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Achieving Higher College Attainment Is Critical to Nashville's Success

by Rebecca Leslie | Apr 06, 2012
CEOs for Cities’ research indicates that 58 percent of a city’s success, as measured by per capita income, can be attributed to the percentage of the adult population with a college degree. For this reason, CEOs for Cities, The Kresge Foundation and Lumina Foundation announced the $1 million Talent Dividend Prize that will be awarded to the metropolitan area that exhibits the greatest increase in the number of post-secondary degrees granted per 1,000 population over a four-year period. Fifty-seven cities, including the Nashville MSA, are actively engaged in college-attainment initiatives.

This week, I was proud to represent Nashville among 37 cities attending the CEOs for Cities Talent Dividend National Network Meeting in Houston to learn about best practices, discuss national trends and challenges, and build next steps for the future economic growth of our region and the country.

As a participant in the talent prize, the Nashville MSA receives benchmark data for our region from CEOs for Cities. In terms of college completion, the Nashville metro ranked 14th out of 51, with 32.2 percent of our 24-year-olds having earned a bachelor’s degree. The net domestic migration of adults with a bachelor's degree is also important; Nashville gained a net 3,426 skilled workers over the previous year, for a net migration rate of 1.3 percent.

One of the key areas of focus for the Nashville MSA is increasing the percentage of adults in our region who have a college degree. One way to achieve this is to encourage adults with some college to return to college to complete a degree. The high number of students who don't complete a college degree continues to be a challenge around the country. Nationally, more than 23 percent of adults aged 25 to 34 have some college, but no degree. According to the Chamber's most current workforce study, Nashville is on pace with this national trend; 23.6 percent of adults in our region have some college, but no degree. Some didn’t go to college to earn a degree, some are still working on a degree, but most are dropouts. We need to make it a priority to lower the college dropout rate, just as we have with high schools. Our post-secondary class attendance for adults aged 25 to 44 was 6.2 percent, which ranked us 44th of 51 metros that were measured.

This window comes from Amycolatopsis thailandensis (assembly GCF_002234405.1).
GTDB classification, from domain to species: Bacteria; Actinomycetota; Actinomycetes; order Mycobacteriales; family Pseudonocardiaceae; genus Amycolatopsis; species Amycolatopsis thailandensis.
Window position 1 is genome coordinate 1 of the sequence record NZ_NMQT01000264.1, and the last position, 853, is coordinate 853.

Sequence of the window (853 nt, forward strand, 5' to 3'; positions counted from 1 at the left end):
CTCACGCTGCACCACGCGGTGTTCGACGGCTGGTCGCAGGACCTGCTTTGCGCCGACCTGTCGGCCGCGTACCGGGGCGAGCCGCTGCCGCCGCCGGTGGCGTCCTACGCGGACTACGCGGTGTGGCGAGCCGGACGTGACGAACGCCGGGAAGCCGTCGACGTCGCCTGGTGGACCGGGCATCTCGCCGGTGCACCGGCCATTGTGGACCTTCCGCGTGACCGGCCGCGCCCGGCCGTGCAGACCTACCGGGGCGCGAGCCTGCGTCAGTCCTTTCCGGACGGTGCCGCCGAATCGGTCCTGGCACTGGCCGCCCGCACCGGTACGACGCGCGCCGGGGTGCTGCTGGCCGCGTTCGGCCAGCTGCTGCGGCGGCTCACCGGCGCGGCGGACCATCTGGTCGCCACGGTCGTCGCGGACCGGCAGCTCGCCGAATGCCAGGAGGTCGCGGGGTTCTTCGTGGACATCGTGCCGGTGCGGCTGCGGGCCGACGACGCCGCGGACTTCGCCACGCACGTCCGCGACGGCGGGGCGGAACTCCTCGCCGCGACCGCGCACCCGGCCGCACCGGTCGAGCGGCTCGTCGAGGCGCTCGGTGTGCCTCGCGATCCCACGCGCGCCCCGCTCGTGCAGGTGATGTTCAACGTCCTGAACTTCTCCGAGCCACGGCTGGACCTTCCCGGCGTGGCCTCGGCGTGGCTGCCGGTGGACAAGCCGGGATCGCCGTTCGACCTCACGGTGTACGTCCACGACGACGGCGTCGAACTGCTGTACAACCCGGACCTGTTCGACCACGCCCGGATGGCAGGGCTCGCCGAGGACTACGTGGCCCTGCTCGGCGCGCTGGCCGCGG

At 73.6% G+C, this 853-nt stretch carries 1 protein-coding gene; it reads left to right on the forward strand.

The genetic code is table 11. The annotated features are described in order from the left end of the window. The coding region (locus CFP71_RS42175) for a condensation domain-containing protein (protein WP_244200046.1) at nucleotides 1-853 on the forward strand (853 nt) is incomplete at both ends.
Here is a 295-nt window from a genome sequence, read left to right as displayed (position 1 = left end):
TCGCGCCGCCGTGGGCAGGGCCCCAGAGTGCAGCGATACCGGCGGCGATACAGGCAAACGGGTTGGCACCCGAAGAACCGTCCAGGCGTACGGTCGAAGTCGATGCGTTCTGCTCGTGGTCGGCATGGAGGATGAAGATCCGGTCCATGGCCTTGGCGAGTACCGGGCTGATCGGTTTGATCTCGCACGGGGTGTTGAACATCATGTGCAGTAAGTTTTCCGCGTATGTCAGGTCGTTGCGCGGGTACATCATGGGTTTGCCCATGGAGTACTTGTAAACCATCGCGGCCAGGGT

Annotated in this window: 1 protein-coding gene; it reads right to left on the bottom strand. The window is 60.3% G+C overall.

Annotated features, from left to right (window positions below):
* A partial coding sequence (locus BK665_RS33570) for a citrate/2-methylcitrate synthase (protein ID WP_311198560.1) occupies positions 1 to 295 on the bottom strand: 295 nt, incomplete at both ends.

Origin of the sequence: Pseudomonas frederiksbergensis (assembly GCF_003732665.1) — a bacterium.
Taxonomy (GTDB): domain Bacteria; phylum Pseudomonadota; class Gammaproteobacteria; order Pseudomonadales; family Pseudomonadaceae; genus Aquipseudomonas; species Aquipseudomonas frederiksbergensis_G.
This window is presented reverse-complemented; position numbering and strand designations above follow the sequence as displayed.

Achieving higher college attainment is critical to both an individual’s well-being and the economic well-being of our community. A 1 percent improvement in college attainment is associated with a $763 increase in per capita income for the entire metropolitan area.

Category: Workforce

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